.Steel House and the Trouble With All-Star Ensembles

While Steel House’s 2017 debut album was quickly deemed an artistic triumph that expanded the possibilities of jazz, the trio’s greatest accomplishment may have been the sheer feat of logistics it required to get the musicians in the same place at the same time.

Featuring Venezuelan-born pianist Ed Simon, bassist Scott Colley and drummer Brian Blade, Steel House brings together three of jazz’s most sought-after accompanists. The trio performs Thursday at Kuumbwa, part of a rare spate of gigs before they hit the studio to record their second album.

It’s not that they don’t get to play together often. Over the past 25 years, they’ve all worked and recorded together in various combinations, both on their own projects and with other storied bandleaders’. A superlative rhythm section tandem, Blade and Colley are founding members of Joshua Redman’s Still Dreaming, and Simon and Colley have performed widely with guitarist Adam Rogers and saxophonist David Binney. But the three musicians all together, with time to focus, therein lies the logistical feat. 

After a brief series of gigs led to the first Steel House recording session in Sonoma, “We just haven’t toured much since then,” says Simon. “We would love to be playing together more often, but everyone is so busy. We have to plan way in advance in order to get together for two weeks.”

The creative groundwork led Simon, Blade and Colley to seek out a new context for their collaboration where they could cultivate “a certain aesthetic, a sensitivity and melodic sense the three of us gravitate toward,” Colley says. “We’ve played so much as a rhythm section for other musicians and composers. We wanted to get together to explore the different textures and things that we gravitate towards instinctively. One of the things for sure is a real melodic sense, and a degree of patience that I see in Edward and Brian.”

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Rather than adding another piano, bass and drums trio into the jazz mix, Steel House has turned into a home for lyrical compositions that often feel like fleshed-out songs more than jazz tunes. Simon artfully contributes keyboard textures, subtle production touches that accentuate the music’s lithe lyricism without weighing it down. 

“We’ve played at the Village Vanguard and did it completely acoustic, so we can go in that direction,” Simon says. “But when you hear the record, you can hear we’re writing songs, a little more produced. Not pop production, but definitely that element. I think we’ll continue that direction on the next record.”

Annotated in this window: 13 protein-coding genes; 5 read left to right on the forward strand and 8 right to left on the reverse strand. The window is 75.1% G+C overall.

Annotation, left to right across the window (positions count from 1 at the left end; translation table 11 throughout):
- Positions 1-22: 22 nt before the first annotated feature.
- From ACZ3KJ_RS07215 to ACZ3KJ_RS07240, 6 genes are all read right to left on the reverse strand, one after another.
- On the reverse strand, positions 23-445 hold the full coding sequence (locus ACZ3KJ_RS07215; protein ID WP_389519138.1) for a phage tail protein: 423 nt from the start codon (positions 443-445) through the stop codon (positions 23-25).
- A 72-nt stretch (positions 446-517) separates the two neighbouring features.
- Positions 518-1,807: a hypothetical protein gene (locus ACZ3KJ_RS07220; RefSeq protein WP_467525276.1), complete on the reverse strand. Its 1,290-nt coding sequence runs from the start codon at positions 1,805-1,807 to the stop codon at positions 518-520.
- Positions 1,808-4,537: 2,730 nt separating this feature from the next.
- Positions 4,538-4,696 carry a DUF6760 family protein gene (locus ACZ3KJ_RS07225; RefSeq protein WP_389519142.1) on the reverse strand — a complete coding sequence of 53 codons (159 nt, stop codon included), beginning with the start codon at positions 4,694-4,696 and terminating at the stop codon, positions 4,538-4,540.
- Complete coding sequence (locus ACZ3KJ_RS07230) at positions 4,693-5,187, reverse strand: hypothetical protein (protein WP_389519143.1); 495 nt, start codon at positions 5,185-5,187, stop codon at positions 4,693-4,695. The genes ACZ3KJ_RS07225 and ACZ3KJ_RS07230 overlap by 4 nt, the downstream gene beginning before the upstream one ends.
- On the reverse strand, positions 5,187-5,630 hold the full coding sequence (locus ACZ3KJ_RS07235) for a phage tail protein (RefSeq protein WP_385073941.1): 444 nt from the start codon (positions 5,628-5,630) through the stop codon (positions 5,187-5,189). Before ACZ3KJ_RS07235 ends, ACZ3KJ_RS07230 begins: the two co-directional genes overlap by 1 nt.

Steel House is the latest destination for Simon, whose epic musical journey started in 1984 at the age of 15, when he left his home in Punta Cardón, Venezuela, and moved by himself to Pennsylvania. His father, philosopher Hadsy Simon, thought his music-loving middle son’s best chance to thrive was in the U.S. Enrolled at the Philadelphia Performing Arts School, he discovered jazz, and eventually connected with Philly masters bassist Charles Fambrough and guitarist Kevin Eubanks, who encouraged the young pianist’s move to New York.

Landing in Manhattan in 1988, Simon quickly established himself as an essential new voice through touring and recording with altoist Bobby Watson and trumpeter Terence Blanchard. At the center of a wave of brilliant Latin American musicians who transformed the New York scene in the 1990s with influences beyond Cuba and Brazil, Simon recorded a series of acclaimed albums documenting his ambition as a composer.

Named one of the best releases of the year in the NPR Music Jazz Critics Poll, Simon’s latest album, 2018’s Sorrows & Triumphs, features his quartet Afinidad with Blade and Colley, and the Imani Winds, an exploratory quintet known for collaborations with jazz masters Wayne Shorter, Paquito D’Rivera, and Jason Moran. Steel House offers a very different path, avoiding the tropes and forms that define so many jazz trios. Rather than focusing on accompaniment, Colley often takes the lead. And instead of a theme followed by a string of solos, the music unfolds via extended ensemble passages that barely require solos at all.

“You start to feel confined by those roles and categories,” Simon says. “After a while you outgrow them. You want to be free to do something completely different. There should be space for all of that.”

Steel House performs at 7pm on Thursday, Nov. 14, at Kuumbwa Jazz, 320-2 Cedar St., Santa Cruz. $31.50 adv/$36.75 door. 427-2227.



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